It might also be true that in most corporate environments, distinguishing standard users from administrators is already common practice since the times of the good old Windows NT. But the main point about UAC is that developers programming for the consumer market are forced now to make this distinction which will improve the overall security of the whole Internet. We will all benefit from this development. It is correct to criticize the way UAC was implemented, but Microsoft definitely made a step into the right direction.

The other security-related features such as the updated firewall or Address Space Layout Randomization, are nice, but not compelling because we have other security measures like hardware firewalls and third-party software that take care of security.

I must admit that I am not sure if I really understand this argument because it seems to be quite far-fetched for me. You don’t have to be a security expert to know that the essence of any security strategy is to have as many lines of defense as possible. Every new security features is welcome as long as its costs for productivity aren’t too high.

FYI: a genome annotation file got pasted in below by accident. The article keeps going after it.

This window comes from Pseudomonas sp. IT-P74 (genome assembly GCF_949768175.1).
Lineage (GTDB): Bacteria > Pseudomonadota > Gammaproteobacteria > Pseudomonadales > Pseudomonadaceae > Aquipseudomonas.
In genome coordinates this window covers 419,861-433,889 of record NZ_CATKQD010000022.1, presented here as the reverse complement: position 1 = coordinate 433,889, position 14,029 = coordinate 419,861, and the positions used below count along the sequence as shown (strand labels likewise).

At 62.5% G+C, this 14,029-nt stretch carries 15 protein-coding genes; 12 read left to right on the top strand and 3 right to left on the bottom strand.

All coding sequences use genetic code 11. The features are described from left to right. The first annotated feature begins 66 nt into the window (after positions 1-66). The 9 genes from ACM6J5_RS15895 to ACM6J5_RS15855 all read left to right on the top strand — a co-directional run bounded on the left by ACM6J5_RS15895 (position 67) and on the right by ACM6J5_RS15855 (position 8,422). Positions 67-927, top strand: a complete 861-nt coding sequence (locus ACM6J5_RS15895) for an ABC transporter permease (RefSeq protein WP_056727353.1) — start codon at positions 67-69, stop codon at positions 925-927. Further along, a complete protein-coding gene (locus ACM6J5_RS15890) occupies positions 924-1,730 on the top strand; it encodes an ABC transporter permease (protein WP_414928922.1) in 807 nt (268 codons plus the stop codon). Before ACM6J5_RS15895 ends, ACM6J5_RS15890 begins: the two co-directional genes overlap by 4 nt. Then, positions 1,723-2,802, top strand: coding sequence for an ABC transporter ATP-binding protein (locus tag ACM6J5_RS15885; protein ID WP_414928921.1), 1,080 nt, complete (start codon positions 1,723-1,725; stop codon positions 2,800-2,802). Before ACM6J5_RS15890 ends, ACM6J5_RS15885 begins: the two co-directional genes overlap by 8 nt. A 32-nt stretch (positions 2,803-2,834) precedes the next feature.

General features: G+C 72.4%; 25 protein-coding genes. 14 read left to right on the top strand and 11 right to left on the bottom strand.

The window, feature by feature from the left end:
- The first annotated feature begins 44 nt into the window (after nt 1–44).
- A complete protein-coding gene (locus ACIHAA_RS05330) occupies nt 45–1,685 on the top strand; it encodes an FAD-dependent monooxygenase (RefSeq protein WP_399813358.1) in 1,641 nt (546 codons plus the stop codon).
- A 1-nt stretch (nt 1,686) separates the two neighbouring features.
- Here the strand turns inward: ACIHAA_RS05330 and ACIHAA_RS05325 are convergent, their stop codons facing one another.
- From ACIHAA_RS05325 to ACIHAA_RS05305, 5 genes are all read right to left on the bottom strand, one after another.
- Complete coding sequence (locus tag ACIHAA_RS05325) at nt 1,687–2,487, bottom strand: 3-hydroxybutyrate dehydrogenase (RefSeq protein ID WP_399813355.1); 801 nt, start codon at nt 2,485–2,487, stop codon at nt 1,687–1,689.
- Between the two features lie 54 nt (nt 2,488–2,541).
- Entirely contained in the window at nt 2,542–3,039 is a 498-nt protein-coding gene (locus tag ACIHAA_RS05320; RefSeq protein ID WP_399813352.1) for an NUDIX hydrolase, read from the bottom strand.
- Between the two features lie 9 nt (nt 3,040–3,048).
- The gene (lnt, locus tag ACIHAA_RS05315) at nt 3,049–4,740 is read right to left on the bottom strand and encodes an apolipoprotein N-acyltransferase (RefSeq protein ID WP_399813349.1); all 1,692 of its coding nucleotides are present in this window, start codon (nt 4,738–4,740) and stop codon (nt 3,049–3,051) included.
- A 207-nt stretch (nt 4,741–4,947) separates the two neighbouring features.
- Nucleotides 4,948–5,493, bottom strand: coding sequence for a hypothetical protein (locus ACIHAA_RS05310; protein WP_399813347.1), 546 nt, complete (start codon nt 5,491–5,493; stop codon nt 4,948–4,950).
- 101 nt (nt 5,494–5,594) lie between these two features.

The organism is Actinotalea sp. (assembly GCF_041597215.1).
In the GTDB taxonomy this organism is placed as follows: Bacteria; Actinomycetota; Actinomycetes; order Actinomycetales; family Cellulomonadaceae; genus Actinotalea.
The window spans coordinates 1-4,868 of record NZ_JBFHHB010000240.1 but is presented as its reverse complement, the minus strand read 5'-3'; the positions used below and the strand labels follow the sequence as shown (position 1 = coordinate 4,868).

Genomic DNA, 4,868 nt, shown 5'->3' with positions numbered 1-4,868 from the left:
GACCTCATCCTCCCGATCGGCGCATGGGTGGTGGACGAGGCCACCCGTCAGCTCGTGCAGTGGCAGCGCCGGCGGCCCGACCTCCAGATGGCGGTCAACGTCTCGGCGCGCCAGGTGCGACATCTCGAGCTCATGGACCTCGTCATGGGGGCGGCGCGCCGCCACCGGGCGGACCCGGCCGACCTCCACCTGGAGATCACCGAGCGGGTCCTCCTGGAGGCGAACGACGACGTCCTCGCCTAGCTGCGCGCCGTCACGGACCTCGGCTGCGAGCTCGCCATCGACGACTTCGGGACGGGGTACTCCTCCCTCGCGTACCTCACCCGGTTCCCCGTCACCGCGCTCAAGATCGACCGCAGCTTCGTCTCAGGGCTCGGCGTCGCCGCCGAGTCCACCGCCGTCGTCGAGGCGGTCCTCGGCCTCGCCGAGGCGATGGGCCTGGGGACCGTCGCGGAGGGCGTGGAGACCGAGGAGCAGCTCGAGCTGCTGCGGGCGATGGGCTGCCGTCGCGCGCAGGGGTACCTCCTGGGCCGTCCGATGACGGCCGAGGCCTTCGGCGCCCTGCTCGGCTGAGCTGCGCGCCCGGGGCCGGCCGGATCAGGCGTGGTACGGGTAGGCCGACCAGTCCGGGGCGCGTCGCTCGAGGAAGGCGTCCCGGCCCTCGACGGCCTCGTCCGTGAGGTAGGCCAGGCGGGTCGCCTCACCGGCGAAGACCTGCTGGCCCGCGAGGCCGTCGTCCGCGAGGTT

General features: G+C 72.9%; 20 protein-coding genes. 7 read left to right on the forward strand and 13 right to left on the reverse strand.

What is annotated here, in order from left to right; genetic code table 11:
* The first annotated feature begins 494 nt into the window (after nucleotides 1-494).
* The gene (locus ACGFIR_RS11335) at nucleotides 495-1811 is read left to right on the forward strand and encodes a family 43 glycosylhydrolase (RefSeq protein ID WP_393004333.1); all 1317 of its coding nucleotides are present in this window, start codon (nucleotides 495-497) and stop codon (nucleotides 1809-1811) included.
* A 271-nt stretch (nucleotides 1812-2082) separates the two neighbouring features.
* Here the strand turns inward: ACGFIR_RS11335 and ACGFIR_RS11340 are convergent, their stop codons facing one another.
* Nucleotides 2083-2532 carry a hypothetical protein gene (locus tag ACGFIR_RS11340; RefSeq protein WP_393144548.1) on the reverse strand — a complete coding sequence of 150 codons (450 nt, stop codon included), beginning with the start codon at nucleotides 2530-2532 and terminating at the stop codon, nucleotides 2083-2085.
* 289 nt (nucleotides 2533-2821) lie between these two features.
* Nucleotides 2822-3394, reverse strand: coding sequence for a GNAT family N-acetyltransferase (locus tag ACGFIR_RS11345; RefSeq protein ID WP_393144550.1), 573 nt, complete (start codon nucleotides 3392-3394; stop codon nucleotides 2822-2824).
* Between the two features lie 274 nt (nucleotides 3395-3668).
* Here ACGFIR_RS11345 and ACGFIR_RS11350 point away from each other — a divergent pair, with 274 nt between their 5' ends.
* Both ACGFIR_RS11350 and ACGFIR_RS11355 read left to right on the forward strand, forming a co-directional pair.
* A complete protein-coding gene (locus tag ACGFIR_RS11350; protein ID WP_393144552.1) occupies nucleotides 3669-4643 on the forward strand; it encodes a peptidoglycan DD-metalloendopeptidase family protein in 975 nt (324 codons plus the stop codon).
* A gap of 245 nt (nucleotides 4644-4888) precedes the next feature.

But when it comes to Vista’s improved security it is not UAC or the other new security features that are most important, but the fact that Vista is Microsoft’s first operating system where security was a primary concern. This means that developers were urged to always have security in mind with every line of code they write. The fact that there were far less security-related updates for Vista than for XP proves this point.

This does not only reduce the costs for patch management, it also shows that Vista is simply much more secure than XP. Microsoft has been slapped by journalists all over the years for their lax attitude towards security. There is no doubt about it that this criticism was justified. For the first time they really valued security over other features only to hear now that we have third-party security software anyway.

What is your view? Does Vista improve security or not? Is XP secure enough? What are your favorite security-related Vista features? In my next post I will address manageability. Stay tuned!